YouTube is once again facing an advertiser fallout. HP, candy giant Mars and other big-name brands are pulling their ads from the streaming site after BuzzFeed and Times stories revealed that their ads were running alongside videos of children that were either clearly exploitative or innocent and loaded with pedophilic comments. In multiple cases (such Mars, Smirnoff's owner Diageo and German retailer Lidl), the companies have vowed not to come back until there are "appropriate safeguards."
YouTube has already been taking down exploitative videos and disabling ads for other clips. It's "working urgently to fix this," a spokesperson said to Reuters. In a statement to the Financial Times, YouTube stressed that it was clamping down on videos that might give "cause for concern" even if their content was illegal.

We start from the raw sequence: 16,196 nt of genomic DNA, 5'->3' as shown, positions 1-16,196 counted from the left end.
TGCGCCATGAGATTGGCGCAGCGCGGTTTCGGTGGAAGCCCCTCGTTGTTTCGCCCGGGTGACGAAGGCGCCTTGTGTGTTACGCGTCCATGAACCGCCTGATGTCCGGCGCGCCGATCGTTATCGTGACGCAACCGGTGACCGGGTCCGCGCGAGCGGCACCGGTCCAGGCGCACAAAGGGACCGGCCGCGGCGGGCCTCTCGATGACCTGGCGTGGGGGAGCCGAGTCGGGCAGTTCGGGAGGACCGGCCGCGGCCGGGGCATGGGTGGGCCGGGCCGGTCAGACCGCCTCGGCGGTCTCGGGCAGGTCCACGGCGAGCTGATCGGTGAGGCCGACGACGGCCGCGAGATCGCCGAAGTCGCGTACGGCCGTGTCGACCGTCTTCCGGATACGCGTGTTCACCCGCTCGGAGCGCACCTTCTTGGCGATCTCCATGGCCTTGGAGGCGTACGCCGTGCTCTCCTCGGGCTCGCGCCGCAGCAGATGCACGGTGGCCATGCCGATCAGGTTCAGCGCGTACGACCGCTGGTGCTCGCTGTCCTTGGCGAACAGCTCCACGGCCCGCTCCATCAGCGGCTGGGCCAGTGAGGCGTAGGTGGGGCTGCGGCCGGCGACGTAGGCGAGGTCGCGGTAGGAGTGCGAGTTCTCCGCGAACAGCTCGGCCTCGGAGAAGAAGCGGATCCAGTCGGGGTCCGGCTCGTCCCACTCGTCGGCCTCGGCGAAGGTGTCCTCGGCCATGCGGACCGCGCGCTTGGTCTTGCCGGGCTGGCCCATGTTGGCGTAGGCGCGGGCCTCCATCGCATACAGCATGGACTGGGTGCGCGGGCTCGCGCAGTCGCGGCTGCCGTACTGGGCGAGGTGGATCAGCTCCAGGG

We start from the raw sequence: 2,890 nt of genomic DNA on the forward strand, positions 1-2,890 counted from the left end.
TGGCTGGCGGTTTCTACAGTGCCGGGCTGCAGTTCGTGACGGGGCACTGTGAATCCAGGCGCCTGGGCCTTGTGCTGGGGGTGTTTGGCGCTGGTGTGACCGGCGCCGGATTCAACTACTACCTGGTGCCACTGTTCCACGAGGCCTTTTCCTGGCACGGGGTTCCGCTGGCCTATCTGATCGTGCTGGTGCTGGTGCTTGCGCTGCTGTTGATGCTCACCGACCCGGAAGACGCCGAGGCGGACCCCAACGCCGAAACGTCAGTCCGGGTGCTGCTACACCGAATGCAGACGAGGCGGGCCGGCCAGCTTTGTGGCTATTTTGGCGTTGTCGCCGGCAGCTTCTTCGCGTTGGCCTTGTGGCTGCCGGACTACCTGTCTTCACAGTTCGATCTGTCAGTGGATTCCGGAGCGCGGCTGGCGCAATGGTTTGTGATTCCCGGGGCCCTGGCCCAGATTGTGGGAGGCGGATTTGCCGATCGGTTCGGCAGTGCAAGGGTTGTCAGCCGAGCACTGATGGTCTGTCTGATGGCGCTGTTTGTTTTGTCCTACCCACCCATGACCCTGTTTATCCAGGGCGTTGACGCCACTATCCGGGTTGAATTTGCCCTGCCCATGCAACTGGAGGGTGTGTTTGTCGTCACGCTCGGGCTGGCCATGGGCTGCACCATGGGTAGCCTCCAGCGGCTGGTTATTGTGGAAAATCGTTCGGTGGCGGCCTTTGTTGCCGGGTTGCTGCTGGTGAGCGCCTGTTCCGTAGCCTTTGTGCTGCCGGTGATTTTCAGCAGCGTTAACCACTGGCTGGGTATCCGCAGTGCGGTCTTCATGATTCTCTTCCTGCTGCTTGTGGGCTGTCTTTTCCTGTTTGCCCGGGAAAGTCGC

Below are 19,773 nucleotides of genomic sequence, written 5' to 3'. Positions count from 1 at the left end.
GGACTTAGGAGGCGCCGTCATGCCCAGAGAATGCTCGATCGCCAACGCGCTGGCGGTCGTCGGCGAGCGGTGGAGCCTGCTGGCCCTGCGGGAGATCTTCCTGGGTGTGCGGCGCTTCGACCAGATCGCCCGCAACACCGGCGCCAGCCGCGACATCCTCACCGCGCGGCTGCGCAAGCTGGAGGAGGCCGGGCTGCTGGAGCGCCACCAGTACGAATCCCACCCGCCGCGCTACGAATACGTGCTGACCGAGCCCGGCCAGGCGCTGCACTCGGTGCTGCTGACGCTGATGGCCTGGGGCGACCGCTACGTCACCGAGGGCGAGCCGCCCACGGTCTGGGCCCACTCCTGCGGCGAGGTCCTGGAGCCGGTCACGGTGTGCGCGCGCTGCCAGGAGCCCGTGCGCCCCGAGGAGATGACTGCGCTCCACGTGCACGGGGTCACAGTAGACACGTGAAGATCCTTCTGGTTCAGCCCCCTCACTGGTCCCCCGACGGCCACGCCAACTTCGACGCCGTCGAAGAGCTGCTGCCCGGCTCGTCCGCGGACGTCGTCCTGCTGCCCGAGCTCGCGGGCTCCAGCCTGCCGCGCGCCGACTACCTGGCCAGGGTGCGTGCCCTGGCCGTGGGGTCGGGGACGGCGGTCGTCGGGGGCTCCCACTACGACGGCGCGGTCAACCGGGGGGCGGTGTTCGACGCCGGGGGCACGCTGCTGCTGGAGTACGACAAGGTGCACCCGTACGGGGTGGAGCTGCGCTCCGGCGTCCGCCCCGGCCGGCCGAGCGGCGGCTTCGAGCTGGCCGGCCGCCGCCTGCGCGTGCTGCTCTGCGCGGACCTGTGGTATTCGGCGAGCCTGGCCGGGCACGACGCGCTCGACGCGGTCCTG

However, the move clearly came too late for many of the advertisers -- they want to know their ads won't display next to horrifying videos or comments. And like the uproar over videos promoting hate speech and extremism, it appears that companies are taking action because YouTube took a long time to respond. It also suggests that YouTube's dependence on a mix of algorithmic filtering, trusted viewers and reports from authorities isn't enough to prevent significant numbers of questionable or illegal videos from slipping through the cracks.